I just saw a keyword from Albany NY: suboxone and epidural. I presume this is a pregnant woman anticipating labor who is taking Suboxone. I have had several patients deliver babies while on Suboxone; two by C-section and one by vaginal delivery. I also was an anesthesiologist for ten years before my opiate addiction took that away. I miss it from time to time– it was a fun job. The pace was perfect for my personality; relax, relax, relax, TERROR, TERROR, relax, relax… OK maybe it wasn’t good for me… but it was fun. And I loved doing labor epidurals, as everyone loved me when I showed up– the women in labor, the OB nurses, the obstetrician (who could go back to bed)… even the husband, who could get some sleep as well (but only after the wife dozes off first).
As far as Suboxone, first understand that it is possible to do an epidural without using any opiate at all, and being on Suboxone doesn’t have to be a problem. During labor for a vaginal delivery or during a C-section, either by general or by epidural (or spinal for that matter) the Suboxone is not a problem. Yes, usually a very small amount of fentanyl is added to the infusion of and epidural and is given IV after the baby is born in a C-section. But those steps are not critical. In fact, my own wife hated epidural narcotics, as they always made her itch terribly, so she asked to keep them out for her last delivery.
I’ll talk about the things that are not a problem first. It is not a problem to take Suboxone while breast feeding. The only potential problem is that you will run into a militant breast feeding advocate who makes you feel guilty about the whole thing. I did a literature search on the topic and found several papers for it, and one against it. To summarize, a very small fraction of buprenorphine is excreted in breast milk; the baby drinks the milk, and the suboxone quickly passes the mouth (skipping absorption there) and going to the duodenum, and liver. The liver destroys almost all of the buprenorphine, as it does in adults. For the sake of purity I do suggest using subutex at this point so that the baby is only exposed to one mosty harmless drug, instead of to two mostly harmless drugs. In the papers I dug up there were no reports of babies becoming sedated or drugged after breast feeding from moms on Suboxone.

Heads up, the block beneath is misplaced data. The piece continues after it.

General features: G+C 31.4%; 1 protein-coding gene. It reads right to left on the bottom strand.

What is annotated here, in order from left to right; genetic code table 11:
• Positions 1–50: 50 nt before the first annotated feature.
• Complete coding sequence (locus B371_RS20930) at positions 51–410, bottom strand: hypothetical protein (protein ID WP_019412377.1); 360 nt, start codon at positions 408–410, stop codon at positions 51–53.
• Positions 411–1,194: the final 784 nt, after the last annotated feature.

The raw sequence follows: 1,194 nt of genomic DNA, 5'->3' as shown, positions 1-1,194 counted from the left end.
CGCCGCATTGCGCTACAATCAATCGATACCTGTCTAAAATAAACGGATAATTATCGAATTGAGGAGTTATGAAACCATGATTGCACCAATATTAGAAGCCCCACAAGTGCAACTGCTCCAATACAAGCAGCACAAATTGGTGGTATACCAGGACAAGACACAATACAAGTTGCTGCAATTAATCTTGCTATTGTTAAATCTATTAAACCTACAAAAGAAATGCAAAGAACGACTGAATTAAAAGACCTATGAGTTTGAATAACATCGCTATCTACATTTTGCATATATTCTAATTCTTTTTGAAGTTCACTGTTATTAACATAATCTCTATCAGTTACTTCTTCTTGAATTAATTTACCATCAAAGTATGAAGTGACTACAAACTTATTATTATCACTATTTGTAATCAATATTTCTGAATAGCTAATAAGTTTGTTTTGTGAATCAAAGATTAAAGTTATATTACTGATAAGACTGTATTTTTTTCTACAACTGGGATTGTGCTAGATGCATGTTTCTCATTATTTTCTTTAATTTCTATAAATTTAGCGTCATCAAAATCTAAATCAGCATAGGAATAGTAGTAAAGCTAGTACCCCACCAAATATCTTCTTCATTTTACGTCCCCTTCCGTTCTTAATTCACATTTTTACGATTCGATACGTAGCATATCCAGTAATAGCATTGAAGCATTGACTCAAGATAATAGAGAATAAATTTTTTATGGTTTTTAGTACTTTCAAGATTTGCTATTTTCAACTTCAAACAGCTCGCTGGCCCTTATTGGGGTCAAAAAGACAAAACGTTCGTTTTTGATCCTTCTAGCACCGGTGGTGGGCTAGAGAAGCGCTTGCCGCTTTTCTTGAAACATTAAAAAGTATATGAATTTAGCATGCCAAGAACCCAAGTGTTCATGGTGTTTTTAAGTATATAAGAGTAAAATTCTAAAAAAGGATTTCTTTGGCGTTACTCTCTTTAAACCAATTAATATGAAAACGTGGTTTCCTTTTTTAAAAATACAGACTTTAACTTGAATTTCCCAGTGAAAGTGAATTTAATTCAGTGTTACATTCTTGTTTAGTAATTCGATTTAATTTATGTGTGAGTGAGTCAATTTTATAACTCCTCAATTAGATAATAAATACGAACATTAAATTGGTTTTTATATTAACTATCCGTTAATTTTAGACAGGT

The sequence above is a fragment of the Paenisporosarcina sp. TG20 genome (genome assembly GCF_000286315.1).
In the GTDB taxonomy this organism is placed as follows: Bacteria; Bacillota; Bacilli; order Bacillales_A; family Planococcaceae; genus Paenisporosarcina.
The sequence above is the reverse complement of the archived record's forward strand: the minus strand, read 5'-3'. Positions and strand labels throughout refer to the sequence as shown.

Now, the problems… it can be difficult to get good pain control in a person who dosed Suboxone on the morning of surgery. One of my patients had it all set, to stop three days in advance… but then she had an immediate section a couple hours after dosing with 8 mg (I DO tend to reduce the maintenance dose from 16 to 8 mg in people close to surgery for this very reason; it is half as hard to get pain relief after one pill than after two. I was called after the surgery was over and she was in the recovery room. They had done a spinal… my first comment was that ‘an epidural would have been nice, as we could have run dilute local anesthetic through it post-op with dilute bupivicaine to treat her pain, and it would have worked well. Since they didn’t do an epidural we ended up transfering her to the ICU, where they could keep her on oxygen monitorin and dose her with huge doses of morphine– 20-30 mg at a time. The better way would be to stop the buprenorphine three days in advance, or at LEAST cut down to a very low dose, say 2 mg per day, and nothing on the day of surgery. Remember, agonists will ‘out-compete Suboxone at the receptor if you have enough of it there.
Talk to your anesthesiologist before hand. They can be hard to find, and they don’t take ownership of cases until the last minute, but try to find on and ask him or her to do your case. Pick the one that talks opently to you, as some anesthesiologists can be odd ducks. Don’t let the Suboxone thing get you all worked up, and keep your focus on the wonderful new member of the family. And it really is wonderful.
This final part is the worst part. You might be judged, and that would be a shame, but some nurse might peg you as the ‘addict mom whose baby is withdrawing’. First, remember that ALL babies cry. Second, remember that YOUR experience with withdrawal is nothing like the baby’s experience. Withdrawal is not all that painful– it is suffereing that we don’t like, not pain per se. Think about it– we feel guilty, sad, low, we feel jealous of people who are still using; we feel mad at ourselves for not arranging things better.
The baby feels NONE OF THIS. Not only that, your baby just squeezed through a tunnel so tight that they had to pull on his head to get him out of there. He was gasping like mad, using fluid-filled lungs, trying to catch his breath. So if he is crying too much, or not crying enough, or too hungry, or not hungry enough (you get the idea) give yourself a break and just ignore what people say. Your baby is fine; don’t treatment him like a medical specimen. All of the data we have shows no problems with babies born to mothers on Suboxone.